Over the years, I’ve been asked many times for a hands-on solution to do Root Cause Analysis (RCA). I have described a process and a checklist to help organizations that want to start with it, and I´m providing a report with an example. They are available in the tools section of this website. If you need to convince your manager to do RCA, see Business Reason for Root Cause Analysis.
The purpose of Root Cause Analysis (RCA) is to analyze problems to identify the main causes that have led to them, and to initiate actions to prevent similar problems from occurring in the future. RCA helps you to take a system view, and understand what has happened. A RCA sessions can be done on any problem; often it is done on defects that were found by customers or during test, on major project disturbances, or findings from earlier (CMMI, risk or other) assessments. In all the RCA sessions that I have done there have been multiple, related causes. Root Cause Analysis can also be done within Agile Retrospectives (see Getting Business Benefits out of Retrospectives and Getting to the Root Causes of Problems in a Retrospective for more information on how to do that).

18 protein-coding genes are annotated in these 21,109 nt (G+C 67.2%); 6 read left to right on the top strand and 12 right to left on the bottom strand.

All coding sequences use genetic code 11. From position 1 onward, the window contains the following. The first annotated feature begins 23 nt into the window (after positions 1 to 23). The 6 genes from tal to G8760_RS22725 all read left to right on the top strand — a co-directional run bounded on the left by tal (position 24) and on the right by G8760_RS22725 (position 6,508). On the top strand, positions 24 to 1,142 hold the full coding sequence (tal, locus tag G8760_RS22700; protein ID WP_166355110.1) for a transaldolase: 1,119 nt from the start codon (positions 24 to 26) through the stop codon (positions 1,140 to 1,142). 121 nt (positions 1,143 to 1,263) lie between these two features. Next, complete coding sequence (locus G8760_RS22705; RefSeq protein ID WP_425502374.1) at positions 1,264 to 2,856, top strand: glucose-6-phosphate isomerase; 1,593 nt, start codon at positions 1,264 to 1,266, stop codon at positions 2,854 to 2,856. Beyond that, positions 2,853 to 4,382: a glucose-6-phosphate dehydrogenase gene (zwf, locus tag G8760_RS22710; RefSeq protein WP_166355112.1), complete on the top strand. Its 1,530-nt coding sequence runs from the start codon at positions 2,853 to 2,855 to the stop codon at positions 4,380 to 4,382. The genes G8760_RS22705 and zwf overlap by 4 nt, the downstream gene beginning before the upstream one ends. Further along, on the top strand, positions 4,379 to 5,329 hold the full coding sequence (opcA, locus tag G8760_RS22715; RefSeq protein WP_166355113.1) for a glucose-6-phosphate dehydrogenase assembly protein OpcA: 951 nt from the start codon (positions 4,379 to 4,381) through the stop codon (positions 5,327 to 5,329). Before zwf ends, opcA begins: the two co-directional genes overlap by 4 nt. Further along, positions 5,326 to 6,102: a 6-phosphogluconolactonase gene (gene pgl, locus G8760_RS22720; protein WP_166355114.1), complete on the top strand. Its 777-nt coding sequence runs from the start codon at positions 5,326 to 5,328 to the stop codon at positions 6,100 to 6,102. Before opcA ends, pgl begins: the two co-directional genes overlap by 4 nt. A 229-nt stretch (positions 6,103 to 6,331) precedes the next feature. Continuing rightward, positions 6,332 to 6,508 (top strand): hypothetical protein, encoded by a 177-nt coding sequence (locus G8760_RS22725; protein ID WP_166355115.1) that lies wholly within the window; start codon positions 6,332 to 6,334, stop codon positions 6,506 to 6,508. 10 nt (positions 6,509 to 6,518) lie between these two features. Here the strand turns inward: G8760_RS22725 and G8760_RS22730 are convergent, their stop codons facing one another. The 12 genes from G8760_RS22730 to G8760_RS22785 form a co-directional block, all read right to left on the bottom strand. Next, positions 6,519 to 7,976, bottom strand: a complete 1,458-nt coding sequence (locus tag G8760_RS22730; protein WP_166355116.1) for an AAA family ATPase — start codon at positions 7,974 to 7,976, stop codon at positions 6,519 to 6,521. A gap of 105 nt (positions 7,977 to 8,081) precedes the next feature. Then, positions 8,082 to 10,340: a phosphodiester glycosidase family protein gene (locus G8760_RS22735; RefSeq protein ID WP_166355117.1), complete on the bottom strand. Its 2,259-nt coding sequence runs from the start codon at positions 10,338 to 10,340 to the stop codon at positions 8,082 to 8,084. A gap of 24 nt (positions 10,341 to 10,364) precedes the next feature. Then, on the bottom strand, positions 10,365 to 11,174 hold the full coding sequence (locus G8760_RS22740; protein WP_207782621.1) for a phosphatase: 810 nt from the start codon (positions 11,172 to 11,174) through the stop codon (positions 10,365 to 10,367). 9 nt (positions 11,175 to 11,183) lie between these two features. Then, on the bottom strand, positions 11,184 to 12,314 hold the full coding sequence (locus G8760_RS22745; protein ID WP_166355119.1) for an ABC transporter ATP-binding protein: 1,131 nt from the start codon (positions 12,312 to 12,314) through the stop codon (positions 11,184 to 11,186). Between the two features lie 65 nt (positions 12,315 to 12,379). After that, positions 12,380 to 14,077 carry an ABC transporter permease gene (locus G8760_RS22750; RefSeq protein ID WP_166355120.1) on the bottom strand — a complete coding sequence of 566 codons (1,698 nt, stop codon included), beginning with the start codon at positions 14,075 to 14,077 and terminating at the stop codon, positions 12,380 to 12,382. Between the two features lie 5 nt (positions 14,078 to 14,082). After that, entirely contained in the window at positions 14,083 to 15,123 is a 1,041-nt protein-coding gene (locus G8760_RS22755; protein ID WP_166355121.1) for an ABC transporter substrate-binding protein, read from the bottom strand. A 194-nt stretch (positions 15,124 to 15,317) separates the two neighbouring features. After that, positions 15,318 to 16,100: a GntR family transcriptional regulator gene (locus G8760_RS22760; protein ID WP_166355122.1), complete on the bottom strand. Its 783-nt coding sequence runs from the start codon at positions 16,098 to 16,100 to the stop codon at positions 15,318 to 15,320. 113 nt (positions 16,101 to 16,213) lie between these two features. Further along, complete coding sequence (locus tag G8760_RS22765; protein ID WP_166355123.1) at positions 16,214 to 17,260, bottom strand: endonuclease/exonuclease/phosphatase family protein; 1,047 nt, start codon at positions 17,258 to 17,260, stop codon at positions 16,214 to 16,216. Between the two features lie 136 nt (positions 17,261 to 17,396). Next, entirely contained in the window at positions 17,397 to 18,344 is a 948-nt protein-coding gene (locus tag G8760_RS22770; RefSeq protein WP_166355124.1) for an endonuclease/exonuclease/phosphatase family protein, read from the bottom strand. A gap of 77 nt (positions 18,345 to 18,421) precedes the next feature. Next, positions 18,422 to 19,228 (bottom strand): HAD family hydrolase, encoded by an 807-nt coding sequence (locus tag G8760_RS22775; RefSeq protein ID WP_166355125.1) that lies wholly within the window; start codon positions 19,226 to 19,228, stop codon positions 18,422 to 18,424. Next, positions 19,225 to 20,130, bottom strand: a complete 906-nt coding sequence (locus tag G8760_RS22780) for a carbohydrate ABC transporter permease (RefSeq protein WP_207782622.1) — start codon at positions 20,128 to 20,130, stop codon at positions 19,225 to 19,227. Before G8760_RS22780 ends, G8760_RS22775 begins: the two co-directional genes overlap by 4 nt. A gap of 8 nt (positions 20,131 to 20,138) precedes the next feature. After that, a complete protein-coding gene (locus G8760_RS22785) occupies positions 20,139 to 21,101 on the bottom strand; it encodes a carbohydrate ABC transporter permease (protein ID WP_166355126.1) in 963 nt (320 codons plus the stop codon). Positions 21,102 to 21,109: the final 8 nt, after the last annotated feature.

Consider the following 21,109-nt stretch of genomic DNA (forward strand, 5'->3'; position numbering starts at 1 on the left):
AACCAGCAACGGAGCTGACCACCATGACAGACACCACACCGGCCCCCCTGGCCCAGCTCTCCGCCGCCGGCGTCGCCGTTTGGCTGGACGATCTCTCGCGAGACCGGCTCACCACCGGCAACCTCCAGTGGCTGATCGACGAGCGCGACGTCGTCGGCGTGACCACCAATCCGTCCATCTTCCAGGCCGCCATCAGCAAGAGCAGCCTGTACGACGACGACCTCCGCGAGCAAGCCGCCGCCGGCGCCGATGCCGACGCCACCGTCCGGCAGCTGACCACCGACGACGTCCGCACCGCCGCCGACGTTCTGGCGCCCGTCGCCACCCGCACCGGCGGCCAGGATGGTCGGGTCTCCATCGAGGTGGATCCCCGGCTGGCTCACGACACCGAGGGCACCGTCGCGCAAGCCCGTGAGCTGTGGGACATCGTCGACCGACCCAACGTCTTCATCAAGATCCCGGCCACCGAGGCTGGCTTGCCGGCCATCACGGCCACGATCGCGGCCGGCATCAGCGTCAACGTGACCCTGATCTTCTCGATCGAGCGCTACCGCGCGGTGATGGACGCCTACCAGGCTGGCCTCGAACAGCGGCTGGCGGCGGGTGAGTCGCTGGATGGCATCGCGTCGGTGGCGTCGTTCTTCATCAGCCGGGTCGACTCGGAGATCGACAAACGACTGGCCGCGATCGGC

Available information on Root Cause Analysis:
- Root Cause Analysis Process and Checklist
- Root Cause Analysis Report with an Example
- Business Reason of Root Cause Analysis
- Getting Business Value out of Agile Retrospectives
- Root Cause Analysis in CMMI V1.3
- Real Quality Assurance Manifesto
- What Drives Quality?
- Publications on Quality and Root Cause Analysis
- Getting to the Root Cause of problems
- All postings related to Root Cause Analysis
Share your experiences!
Root Cause Analysis (RCA) has been used for many years to determine a fault’s first or “root” causes in order to identify process improvement opportunities that give a quick ROI. If you have any question on Root Cause Analysis, or experiences doing Root Cause Analysis, feel free to comment on this article.
(This blog was posted mar 18, 2011, updated sep 9, 2011: Added report template & example, and updated nov 14, 2012: links to new articles on Root Cause Analysis and updated jun 10 2013 and oct 15 2013, RCA as a way to do retrospectives).